Obama is Keeping America Safe…From Strawmen

President Obama’s foreign policy is very similar to his governing strategy – he reacts based on the world as wishes it, not as it actually is. For a few years it seemed a noble endeavor from a political neophyte who cut his teeth as a community organizer. But after the charm wore off, after the cult of personality faded, Obama quickly became an aged Don Quixote tilting against windmills.

Last week’s commencement speech at the United States Military Academy at West Point was supposed to be a turning point, a chance for the president to recapture the narrative and display authority over a world gone amok. Instead, it was just the latest example of the White House attempting to govern through word over deed. As the Washington Post editorial board wrote:

President Obama has retrenched U.S. global engagement in a way that has shaken the confidence of many U.S. allies and encouraged some adversaries. That conclusion can be heard not just from Republican hawks but also from senior officials from Singapore to France and, more quietly, from some leading congressional Democrats. As he has so often in his political career, Mr. Obama has elected to respond to the critical consensus not by adjusting policy but rather by delivering a big speech.

It would be one thing if the speech charted a new course or explained how America would retain its dominance in an ever-changing world or even just manage its relationships with up-and-comers like China. Instead President Obama did what he does best: He set up straw men and knocked them down with hearty aplomb.

First, he spoke against hawkish interventionists “who think military intervention is the only way for America to avoid looking weak” and believe that “every problem has a military solution.”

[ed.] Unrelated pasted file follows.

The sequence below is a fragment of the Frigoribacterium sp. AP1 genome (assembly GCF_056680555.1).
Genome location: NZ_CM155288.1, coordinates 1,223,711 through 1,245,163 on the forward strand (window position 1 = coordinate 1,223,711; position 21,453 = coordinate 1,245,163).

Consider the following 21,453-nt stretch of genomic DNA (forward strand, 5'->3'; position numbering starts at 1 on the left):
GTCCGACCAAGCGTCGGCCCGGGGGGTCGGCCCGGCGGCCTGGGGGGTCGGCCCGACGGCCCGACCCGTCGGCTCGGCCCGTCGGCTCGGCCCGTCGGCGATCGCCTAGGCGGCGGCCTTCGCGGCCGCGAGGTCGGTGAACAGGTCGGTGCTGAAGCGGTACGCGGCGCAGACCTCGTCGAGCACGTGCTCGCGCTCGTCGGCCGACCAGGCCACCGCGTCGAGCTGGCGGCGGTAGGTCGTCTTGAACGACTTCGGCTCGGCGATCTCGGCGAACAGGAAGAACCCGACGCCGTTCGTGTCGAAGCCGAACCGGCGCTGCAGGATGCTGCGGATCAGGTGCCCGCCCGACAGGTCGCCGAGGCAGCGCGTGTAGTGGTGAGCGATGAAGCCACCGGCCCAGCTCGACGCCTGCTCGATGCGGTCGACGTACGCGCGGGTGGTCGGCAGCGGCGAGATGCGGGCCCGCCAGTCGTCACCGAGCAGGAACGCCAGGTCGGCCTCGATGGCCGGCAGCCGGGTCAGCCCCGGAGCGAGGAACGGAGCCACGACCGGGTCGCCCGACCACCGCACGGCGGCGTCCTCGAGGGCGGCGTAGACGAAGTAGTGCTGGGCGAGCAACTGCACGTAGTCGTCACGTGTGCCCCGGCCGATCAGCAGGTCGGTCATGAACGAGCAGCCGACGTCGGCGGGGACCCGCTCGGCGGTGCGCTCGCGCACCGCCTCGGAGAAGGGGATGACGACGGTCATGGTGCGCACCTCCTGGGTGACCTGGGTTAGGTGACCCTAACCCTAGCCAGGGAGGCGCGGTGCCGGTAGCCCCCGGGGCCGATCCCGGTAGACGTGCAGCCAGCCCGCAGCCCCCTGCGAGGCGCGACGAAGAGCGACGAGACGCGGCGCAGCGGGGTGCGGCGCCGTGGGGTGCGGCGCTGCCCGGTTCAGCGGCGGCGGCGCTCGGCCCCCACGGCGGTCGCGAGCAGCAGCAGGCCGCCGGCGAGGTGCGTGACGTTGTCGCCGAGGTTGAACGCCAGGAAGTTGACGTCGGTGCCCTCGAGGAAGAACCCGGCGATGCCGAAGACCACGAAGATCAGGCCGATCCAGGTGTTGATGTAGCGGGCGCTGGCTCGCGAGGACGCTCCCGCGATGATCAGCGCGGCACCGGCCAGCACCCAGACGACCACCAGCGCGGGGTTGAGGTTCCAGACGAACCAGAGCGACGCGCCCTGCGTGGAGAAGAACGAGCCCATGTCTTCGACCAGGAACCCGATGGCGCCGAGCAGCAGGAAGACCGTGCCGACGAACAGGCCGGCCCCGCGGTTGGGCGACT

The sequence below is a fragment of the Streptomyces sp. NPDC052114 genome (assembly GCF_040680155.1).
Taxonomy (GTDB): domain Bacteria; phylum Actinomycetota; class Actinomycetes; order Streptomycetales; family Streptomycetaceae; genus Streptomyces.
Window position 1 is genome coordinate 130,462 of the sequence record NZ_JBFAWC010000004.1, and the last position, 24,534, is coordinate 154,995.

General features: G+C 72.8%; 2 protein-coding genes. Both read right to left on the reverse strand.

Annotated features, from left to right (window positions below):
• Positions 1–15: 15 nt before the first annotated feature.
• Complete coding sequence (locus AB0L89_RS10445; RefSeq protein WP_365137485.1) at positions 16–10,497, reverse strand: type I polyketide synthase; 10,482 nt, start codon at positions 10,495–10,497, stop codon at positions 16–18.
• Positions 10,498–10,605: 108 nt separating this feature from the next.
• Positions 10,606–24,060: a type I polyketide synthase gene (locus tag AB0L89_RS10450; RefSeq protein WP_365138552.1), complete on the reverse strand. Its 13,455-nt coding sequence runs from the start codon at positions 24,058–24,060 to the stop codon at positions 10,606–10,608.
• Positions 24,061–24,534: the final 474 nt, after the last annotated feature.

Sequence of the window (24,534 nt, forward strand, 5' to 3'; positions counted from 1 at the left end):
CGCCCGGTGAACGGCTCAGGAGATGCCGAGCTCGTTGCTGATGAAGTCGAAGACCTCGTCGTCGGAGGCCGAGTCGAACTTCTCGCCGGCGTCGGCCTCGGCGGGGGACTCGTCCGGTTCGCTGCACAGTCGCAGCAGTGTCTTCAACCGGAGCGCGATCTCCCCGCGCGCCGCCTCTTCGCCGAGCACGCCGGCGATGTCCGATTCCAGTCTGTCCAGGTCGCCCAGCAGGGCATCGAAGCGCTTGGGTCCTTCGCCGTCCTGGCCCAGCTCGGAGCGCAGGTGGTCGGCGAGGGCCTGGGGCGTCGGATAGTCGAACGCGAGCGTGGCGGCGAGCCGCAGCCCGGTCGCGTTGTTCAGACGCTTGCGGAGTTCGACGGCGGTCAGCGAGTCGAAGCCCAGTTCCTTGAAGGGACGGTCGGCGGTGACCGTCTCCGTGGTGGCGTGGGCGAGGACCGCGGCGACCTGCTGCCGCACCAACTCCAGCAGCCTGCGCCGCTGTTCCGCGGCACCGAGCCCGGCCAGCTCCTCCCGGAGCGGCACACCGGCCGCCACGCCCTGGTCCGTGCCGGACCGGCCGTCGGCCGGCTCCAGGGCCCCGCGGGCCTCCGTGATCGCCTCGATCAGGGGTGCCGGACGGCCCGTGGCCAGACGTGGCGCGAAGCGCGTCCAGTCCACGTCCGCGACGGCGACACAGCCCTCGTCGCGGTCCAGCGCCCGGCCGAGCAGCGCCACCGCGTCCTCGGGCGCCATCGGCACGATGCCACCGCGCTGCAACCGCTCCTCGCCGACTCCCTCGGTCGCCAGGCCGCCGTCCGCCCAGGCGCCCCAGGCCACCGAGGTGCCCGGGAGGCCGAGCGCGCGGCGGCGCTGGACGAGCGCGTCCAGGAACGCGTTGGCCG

“A strategy that involves invading every country that harbors terrorist networks is naïve and unsustainable,” the president said.

But who is it that believes these things? Certainly not Congress who opposed putting boots on the ground in Ukraine, Syria or the Central African Republic.

Second, he rails against isolationists who “ignore what happens beyond our borders” and avoid totally “foreign entanglements that do not touch directly on our economic well-being.” As to this fictional band of Congressional doves he says that “in the 21st century American isolationism is not an option.”

“What Obama is doing here is caricaturizing criticism of his foreign policy so he can rebut it more easily,” Max Boot writes for Commentary Magazine. “In particular he is conflating “tough action” with “military action” and “military action” with “boots on the ground.”

But in denigrating his opposition into one of two extreme camps Obama ignores some of the crucial lessons of his presidency. For instance in Syria, Assad is solidifying his grip on power in no small part because the White House refused a recommendation to train moderate opposition forces. The resulting power vacuum created an atmosphere in which extremism could thrive. Or in Russia, where an emboldened Putin continues to push Russian boundaries because of a hesitancy to employ more wide-ranging sanctions or take a more aggressive stance in NATO states. Or in Iraq, where an al Qaeda flag hangs over Fallujah because of a hasty, ill-though-out withdrawal strategy. Regrettably, President Obama used this speech to give yet another arbitrary date by which we would withdraw forces, this time in Afghanistan.

Although President Obama’s waxed eloquent in explaining what he’s against; namely, the military adventurism that led to “some of our more costly mistakes.” He continues to avoid saying what he is for. As Matt K. Lewis wrote for The Telegraph:

Ultimately, Obama’s problem is that he lacks a coherent foreign policy. He is overly fond of theorising, but the hard worldly realities defy his attempts to resolve the messy issues on his desk.

And his foreign policy doctrine is unprecedented in modern America, somewhat arbitrary, ill-conceived, and utterly lacking in moral clarity. More and more, it appears he has reverse engineered a foreign policy, based primarily on doing the opposite of George W. Bush did, as opposed to overtly crafting a wise and coherent foreign policy strategy going forward.

We hoped that’s what President Obama would use his West Point speech to do. But we, and we suspect most of America’s partners looking to Washington for leadership, were left disappointed.